O’Grady left Rice in 1967 and was preparing to teach at the State University of New York (SUNY) at Buffalo when he was summoned to a dinner meeting with John and Dominique de Menil, the legendary Houston-based patrons with a passion for re-envisioning arts education. When the de Menils asked him if he would teach an undergraduate cinema course at Houston’s University of St. Thomas, where they’d begun to establish an art department, O’Grady politely declined. But after an evening of stimulating conversation, he felt compelled to share his thoughts on how film studies might be developed in Houston.
Heavily influenced by Marshall McLuhan, O’Grady sent the de Menils a bold manifesto for bringing film studies to a city that had absolutely none at the primary, secondary, college, or adult levels. “It was an abstract design in development,” O’Grady writes in the book Art and Activism. “It never occurred to me that I would be involved in carrying it out.” The de Menils agreed to support O’Grady’s ambitious approach in full, as long as he would lead the charge. He agreed to serve as founding Director of a new Media Center at St. Thomas, though he said a more accurate title would have been “teacher in residence for the city of Houston,” since the approach was to include screenings and studies for all ages and communities.
What followed was a completely unique, unbelievably ambitious and hyperactive couple of years that kick-started Houston’s media landscape for the next half-century. O’Grady mobilized each day to bring film studies to Houston’s youth, holding screenings and discussions at various elementary and junior high schools in the mornings and high schools in the early afternoons. Then, in the late afternoons, from a bungalow on Mt. Vernon Street, he taught courses such as The History of Cinema, World Cinema, and Experimental Film to St. Thomas undergraduate students. Finally, in the evenings, he presented film screenings that were open to the public.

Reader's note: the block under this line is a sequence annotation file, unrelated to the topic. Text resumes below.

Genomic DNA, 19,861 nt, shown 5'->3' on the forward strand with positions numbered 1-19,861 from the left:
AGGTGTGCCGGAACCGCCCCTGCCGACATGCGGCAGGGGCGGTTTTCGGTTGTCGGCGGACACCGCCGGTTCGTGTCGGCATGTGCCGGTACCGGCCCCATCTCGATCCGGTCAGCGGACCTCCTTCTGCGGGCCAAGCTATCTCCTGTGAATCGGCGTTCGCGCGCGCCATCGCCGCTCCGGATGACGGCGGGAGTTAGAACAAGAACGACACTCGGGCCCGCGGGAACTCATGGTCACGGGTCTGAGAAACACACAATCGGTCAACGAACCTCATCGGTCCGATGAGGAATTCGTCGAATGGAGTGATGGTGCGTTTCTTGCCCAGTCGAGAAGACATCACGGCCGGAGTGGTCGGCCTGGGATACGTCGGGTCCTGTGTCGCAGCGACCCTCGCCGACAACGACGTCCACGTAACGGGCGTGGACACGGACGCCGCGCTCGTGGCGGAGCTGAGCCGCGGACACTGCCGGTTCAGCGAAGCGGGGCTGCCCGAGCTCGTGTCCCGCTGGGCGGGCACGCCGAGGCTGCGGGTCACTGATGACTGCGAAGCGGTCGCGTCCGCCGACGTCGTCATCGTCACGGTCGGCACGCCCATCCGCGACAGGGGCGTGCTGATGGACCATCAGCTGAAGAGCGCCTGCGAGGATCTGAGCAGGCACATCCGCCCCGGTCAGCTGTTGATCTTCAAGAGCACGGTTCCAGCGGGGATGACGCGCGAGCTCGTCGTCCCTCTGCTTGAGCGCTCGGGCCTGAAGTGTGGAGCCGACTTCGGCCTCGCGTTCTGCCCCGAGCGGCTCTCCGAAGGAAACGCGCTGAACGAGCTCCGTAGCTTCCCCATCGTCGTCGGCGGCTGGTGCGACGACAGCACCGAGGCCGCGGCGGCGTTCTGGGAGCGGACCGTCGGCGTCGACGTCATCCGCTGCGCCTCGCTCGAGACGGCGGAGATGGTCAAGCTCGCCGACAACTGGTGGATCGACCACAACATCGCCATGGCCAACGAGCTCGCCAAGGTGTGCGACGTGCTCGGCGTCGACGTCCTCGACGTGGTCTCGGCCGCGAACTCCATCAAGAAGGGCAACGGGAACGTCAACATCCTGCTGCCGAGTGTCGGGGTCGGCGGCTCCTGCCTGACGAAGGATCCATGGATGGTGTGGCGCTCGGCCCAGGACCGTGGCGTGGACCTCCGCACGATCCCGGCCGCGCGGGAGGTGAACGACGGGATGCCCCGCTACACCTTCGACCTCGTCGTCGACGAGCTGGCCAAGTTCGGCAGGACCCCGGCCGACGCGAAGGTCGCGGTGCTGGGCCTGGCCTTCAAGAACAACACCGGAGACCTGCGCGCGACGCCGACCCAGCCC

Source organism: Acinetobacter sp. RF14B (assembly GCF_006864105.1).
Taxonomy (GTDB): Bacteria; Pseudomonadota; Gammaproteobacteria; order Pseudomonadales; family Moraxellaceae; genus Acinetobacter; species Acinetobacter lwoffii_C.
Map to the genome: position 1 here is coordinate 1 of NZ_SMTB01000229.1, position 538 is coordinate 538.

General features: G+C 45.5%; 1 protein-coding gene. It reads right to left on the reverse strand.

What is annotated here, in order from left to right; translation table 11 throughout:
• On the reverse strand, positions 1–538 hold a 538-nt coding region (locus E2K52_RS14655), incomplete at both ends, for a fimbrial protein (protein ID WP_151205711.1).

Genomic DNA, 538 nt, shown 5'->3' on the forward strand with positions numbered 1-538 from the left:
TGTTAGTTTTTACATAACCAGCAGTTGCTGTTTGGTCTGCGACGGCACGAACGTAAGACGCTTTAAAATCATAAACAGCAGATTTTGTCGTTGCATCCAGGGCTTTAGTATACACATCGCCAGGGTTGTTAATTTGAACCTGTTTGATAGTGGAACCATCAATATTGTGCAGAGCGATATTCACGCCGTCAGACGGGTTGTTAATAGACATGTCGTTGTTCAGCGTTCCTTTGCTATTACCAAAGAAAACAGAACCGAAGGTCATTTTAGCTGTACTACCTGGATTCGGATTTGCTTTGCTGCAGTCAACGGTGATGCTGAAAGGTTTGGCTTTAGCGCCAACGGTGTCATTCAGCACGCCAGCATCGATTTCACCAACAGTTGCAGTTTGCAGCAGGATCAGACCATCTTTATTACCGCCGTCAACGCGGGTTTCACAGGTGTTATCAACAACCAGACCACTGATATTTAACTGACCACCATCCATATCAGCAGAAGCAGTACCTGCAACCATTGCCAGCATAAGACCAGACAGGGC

O’Grady hired two people to join him in running the Media Center at St. Thomas. His friend and former student Geoff Winningham was brought on to teach photography, and to teach filmmaking he brought in Stan VanDerBeek, who’d been making collage films, collaborating at Bell Labs on computer-aided film work, and producing Movie-Drome multi-projection events. A jawdropping roster of guests came through the Media Center to show and speak about their work, including underground filmmakers Andy Warhol and Shirley Clarke, photographers Robert Frank and Lee Friedlander, and countless other notable artists.